Much of America was introduced to Bachmann during the 2008 presidential campaign when she shared her apprehensions about then-candidate Obama's "anti-American views." This obscures the fact that she'd been elected to office two years earlier and has held her seat in Congress for the past four years. Of the GOP frontrunners, only Bachmann is in office. Amid the GOP field, only she, Texas Rep. Ron Paul and Michigan Rep. Thaddeus McCotter are still elected officials. Unlike frontrunner Romney, though, Bachmann's been re-elected. Twice. Granted, the first reelection in 2008 was by a three-point margin in a race featuring an independent candidate who sucked up 10% of the vote, but that margin expanded to 12 points in her win last year and was still a better showing than Romney Lt. Gov. Kerry Healy, who lost to current Massachusetts Gov. Deval Patrick by 21 points that same year after Romney quit. It's also allowed Bachmann to put her record on the line and make claims her GOP foes can't. Romney, Herman Cain, Jon Huntsman and Tim Pawlenty can lash out against bailouts for Wall Street, banks and automakers, but Bachmann actually voted against all of them. Sideline sitters such as Perry and Sarah Palin can screech about "Obamacare" all they'd like, but Bachmann opposed the health care legislation as well. The entire field can bemoan the Dodd-Frank changes to financial regulation, but only Bachmann introduced legislation to repeal it that was strong enough to earn the endorsement of California Rep. Darrell Issa, chairman of the House's oversight and reform committee. Economic clout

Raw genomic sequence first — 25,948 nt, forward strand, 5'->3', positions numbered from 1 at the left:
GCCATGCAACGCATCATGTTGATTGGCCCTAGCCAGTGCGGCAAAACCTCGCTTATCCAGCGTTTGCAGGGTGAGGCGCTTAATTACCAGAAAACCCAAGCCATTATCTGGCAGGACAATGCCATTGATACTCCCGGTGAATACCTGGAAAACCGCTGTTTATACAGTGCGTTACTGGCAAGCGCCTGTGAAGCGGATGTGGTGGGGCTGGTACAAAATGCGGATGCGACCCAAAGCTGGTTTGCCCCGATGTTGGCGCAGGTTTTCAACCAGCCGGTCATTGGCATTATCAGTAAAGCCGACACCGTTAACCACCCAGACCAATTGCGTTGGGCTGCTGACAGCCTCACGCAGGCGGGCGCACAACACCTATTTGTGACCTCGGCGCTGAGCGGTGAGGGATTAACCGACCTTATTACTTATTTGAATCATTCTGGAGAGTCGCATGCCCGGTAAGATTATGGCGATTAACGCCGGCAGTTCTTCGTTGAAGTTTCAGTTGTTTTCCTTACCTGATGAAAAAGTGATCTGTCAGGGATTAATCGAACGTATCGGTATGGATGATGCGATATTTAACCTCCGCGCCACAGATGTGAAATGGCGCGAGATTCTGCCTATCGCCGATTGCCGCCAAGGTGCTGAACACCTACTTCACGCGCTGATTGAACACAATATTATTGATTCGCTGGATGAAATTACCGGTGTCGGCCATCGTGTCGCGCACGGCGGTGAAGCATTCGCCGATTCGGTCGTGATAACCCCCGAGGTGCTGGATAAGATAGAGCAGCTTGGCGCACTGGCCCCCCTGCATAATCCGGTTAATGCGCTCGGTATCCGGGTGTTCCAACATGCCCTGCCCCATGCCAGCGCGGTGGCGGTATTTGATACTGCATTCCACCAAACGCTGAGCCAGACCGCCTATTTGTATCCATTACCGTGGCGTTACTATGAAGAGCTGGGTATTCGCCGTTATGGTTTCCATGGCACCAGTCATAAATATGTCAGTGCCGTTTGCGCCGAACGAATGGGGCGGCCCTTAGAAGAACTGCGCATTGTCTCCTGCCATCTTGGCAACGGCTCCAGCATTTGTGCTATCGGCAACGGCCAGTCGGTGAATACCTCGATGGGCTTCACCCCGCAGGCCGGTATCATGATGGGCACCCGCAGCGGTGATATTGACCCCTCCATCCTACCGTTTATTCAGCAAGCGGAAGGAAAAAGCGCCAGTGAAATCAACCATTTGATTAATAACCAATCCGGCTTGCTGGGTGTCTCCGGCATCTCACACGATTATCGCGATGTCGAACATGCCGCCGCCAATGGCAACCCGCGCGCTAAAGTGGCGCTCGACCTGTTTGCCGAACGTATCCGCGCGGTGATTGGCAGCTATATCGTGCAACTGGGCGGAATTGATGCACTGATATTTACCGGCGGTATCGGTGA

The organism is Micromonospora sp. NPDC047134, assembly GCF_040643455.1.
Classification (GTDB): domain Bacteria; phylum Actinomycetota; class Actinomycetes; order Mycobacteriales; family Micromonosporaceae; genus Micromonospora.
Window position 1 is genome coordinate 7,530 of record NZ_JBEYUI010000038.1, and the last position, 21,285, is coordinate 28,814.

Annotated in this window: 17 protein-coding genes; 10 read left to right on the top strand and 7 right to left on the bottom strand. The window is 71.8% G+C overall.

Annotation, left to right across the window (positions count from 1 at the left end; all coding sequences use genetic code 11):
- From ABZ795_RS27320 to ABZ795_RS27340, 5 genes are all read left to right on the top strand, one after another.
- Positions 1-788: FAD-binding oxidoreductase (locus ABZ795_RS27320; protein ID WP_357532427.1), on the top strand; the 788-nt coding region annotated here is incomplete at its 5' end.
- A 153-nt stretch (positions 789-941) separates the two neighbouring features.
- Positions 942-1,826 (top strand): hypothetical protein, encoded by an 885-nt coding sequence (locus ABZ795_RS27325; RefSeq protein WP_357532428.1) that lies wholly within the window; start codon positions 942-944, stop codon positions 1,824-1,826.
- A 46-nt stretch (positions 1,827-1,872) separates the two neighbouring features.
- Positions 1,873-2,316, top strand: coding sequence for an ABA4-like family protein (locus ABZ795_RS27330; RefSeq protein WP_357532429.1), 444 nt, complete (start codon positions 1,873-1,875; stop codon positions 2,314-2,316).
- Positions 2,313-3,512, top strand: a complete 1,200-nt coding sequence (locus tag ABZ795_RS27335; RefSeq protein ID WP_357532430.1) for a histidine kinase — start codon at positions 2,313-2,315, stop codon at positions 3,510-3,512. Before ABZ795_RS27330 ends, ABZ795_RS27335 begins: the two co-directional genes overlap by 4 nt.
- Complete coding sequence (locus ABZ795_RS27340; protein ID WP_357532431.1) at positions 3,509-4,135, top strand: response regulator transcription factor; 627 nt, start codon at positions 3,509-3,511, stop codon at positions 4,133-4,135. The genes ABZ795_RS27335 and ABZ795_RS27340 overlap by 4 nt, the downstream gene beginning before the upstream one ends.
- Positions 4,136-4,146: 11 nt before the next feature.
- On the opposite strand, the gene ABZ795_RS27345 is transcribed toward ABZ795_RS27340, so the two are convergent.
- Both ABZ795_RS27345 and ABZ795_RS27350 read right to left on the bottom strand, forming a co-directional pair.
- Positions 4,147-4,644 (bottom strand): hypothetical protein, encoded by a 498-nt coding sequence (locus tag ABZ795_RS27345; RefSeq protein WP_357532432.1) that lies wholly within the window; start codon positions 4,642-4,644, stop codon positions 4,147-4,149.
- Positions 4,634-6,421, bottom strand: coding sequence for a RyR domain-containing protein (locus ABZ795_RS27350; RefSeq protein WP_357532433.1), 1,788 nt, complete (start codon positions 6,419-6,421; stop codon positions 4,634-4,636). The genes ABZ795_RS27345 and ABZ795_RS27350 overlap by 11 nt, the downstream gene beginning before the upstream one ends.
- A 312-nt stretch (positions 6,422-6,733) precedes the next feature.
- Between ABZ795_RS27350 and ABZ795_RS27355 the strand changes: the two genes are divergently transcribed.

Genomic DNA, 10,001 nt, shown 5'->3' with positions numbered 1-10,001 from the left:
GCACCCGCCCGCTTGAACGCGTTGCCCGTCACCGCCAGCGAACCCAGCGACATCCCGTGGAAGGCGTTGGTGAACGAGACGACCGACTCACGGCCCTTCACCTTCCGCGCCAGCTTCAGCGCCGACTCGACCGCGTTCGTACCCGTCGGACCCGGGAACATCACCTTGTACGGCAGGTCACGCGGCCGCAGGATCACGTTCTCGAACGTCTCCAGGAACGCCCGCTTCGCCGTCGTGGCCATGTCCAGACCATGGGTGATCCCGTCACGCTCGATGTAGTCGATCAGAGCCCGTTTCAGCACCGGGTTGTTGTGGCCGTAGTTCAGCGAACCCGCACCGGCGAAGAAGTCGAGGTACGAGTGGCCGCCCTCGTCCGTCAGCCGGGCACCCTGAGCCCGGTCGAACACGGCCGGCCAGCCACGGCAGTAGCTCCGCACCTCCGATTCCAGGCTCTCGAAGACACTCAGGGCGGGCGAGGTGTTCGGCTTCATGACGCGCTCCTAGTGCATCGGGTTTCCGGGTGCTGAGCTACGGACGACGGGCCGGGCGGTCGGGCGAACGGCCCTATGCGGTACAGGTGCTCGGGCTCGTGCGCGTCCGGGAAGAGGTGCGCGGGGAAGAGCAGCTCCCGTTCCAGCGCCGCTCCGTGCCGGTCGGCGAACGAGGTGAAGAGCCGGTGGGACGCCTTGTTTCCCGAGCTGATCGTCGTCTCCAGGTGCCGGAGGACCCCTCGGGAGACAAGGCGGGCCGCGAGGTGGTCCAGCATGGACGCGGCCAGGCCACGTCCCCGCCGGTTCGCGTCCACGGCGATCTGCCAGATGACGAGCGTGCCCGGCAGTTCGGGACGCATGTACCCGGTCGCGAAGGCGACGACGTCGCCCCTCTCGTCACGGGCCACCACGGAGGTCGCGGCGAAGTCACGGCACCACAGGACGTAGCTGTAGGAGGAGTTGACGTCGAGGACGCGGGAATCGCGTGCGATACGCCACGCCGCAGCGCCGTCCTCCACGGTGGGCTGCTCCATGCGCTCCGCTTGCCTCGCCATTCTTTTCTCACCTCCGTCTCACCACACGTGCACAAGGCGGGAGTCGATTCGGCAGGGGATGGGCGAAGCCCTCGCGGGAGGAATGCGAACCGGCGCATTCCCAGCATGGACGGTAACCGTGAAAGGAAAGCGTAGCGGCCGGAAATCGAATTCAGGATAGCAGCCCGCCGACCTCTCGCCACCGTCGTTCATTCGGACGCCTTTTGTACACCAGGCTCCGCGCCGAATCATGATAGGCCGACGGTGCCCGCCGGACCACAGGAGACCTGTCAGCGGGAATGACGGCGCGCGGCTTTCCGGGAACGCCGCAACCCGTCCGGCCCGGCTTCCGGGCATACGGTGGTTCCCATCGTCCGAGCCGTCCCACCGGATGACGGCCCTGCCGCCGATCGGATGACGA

Bachmann isn't railing against Obama's health care plan and Congress' financial regulations from the sidelines. She launches her criticism as a former tax attorney who now sits on the House financial services committee's subcommittees on international monetary policy and trade and on oversight and intelligence. It's given Bachmann a bully pulpit for her stance against the minimum wage that she's held since serving in the Minnesota State Senate. Bachmann has since proposed dropping the federal minimum wage altogether in an effort to "virtually wipe out unemployment." Bachmann has wanted to phase out Social Security and Medicare since before Wisconsin Rep. Paul Ryan's budget plan made that idea cool in GOP circles. It also made her unpopular for holding the line on public programs before that strategy came into vogue. Bachmann opposed increases in higher education spending during the past Bush administration and voted against an increase in Pell grant limits and loan limits and a decrease in loan interest. Those changes passed through the House in spite of her efforts, but the message was sent.